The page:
Some of the pieces set to feature were one-offs, made especially for British designer Birtwell. Celia qualified for Salford Art School at the young age of 13 where she began to master her craft for textiles and print fabrics. She met her husband-to-be Ossie Clark in 1959 whilst he was studying at the Regional College of Art. In 1961, the pair moved to London where Ossie studied fashion at the at the Royal College of Art. In 1965 Ossie was named in Vogue as a rising star, which opened the door for him into the fashion world.

The duo made their first commercial design collaboration in 1965 at 'Quorum' - the trendy Chelsea boutique owned by Alice Pollock. Clark worked as a designer for the label whilst Celia was commissioned to design a range of fabric prints for the shop.

The combination of Ossie's cutting skills with Celia's colourful prints were an instant success. Celia became his muse as well as colleague and in 1969 they were married.

During the mids 1960s to 1970s, Clark was the ultimate name in London fashion, earning the nickname 'King of the King's Road' for his contributions to the fashion scene. The Ossie Clark fashion shows were the place to be seen, stories of stoned models dancing their way on the catwalk to pop music and all night parties earned the Clark fashion label its incredibly cool image.

Clark's shows gave birth to the pageantry of the modern catwalk, as prior to this, fashion shows had been sedate affairs with stately mannequins parading up and down holding up numbers. Clark's models were celebrities and style icons in their own rights and included George Harrison's girlfriend Pattie Boyd and Kari Anne Jagger, whilst the audience included the Beatles, Jane Asher, Marianne Faithfull, Yoko Ono, Bianca Jagger and the Rolling Stones.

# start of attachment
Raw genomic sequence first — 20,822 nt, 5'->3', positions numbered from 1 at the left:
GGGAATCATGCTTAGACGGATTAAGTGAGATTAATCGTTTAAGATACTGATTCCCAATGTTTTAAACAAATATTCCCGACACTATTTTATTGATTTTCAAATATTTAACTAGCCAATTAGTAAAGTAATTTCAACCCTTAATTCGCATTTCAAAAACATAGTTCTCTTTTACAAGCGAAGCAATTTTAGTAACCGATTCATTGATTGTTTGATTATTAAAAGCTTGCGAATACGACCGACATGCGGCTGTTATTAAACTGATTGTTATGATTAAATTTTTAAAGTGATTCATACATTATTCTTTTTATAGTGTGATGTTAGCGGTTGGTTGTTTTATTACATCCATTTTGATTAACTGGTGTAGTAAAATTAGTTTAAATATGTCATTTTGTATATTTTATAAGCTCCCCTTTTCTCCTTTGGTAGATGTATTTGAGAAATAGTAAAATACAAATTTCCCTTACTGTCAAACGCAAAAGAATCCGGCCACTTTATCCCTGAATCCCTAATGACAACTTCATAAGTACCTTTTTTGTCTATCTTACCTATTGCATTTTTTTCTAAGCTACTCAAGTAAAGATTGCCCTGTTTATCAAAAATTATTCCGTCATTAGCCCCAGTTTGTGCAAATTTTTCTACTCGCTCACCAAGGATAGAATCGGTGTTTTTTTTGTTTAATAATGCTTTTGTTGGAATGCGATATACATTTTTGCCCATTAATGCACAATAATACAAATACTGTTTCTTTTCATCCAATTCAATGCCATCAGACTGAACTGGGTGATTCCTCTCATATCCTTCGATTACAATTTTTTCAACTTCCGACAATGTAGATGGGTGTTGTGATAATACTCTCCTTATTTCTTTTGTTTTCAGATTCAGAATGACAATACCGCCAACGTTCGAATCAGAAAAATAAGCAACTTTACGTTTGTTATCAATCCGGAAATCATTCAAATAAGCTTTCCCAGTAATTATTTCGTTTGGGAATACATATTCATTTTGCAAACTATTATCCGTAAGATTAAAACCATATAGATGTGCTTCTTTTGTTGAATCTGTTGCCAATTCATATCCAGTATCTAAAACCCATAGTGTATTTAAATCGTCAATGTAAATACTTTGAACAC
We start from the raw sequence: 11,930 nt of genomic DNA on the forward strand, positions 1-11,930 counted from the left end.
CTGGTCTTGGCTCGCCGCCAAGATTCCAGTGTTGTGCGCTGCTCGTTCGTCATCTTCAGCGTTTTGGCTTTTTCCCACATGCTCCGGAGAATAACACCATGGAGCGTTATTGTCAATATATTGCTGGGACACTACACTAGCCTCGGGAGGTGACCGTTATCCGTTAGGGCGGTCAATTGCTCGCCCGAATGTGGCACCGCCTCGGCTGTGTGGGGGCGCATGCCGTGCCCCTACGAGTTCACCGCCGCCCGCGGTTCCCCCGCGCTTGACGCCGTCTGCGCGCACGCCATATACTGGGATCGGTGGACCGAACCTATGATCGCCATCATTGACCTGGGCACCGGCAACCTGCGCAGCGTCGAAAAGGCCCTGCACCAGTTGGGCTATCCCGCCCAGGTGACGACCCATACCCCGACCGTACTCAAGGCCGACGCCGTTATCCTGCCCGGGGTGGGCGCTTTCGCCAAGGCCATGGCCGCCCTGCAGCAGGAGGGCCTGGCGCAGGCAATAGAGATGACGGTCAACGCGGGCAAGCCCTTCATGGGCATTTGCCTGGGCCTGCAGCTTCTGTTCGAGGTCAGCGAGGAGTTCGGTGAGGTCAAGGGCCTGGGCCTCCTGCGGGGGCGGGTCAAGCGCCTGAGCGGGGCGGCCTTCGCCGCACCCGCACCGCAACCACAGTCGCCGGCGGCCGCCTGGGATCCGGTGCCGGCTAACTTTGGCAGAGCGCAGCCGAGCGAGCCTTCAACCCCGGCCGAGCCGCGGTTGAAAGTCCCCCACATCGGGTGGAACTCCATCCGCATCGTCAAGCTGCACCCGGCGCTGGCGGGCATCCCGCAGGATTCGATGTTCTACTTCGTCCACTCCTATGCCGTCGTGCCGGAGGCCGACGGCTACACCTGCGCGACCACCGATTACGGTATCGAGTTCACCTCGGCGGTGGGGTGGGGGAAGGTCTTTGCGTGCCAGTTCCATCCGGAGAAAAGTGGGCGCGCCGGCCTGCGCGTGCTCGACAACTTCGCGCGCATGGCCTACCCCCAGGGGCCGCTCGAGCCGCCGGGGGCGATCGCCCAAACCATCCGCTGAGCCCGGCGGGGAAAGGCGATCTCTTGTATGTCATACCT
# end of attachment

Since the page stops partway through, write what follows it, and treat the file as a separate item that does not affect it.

The designs appealed to both men and women and in the late 1960s Keith Richards and Brian Jones of the Rolling Stones were often seen wearing silk shirts and tight satin trousers made from Celia's prints.

The couple counted David Hockney as a close friend with Birtwell subsequently appearing in numerous Hockney paintings, sketches and photographs wearing many of the clothes included in this sale – the most famous of all being the black and red moss crepe dress seen in Mr & Mrs Clark & Percy, 1970-71.

In 2003, the Victoria & Albert Museum organised a major retrospective exhibition of Ossie Clark and Celia Birtwell's work. Many of the garments in this auction were featured in that exhibition and were also reproduced in Judith Clark's book Ossie Clark 1965-74 and Celia's own book Celia Birtwell published by Quadrille.

On selling the collection, Celia commented: 'The whole point of this auction is to show how wonderful Ossie was, what a brilliant cutter he was, and so unique in every sense of the word. No one can make clothes like he did. I loved wearing his clothes, and I loved the comments I received over the years when I wore them - it's quite emotional for me. I feel it is the right time to do something like this.'

The Passion for Fashion sale will be held on 23rd June. Search the sale on Barnebys here.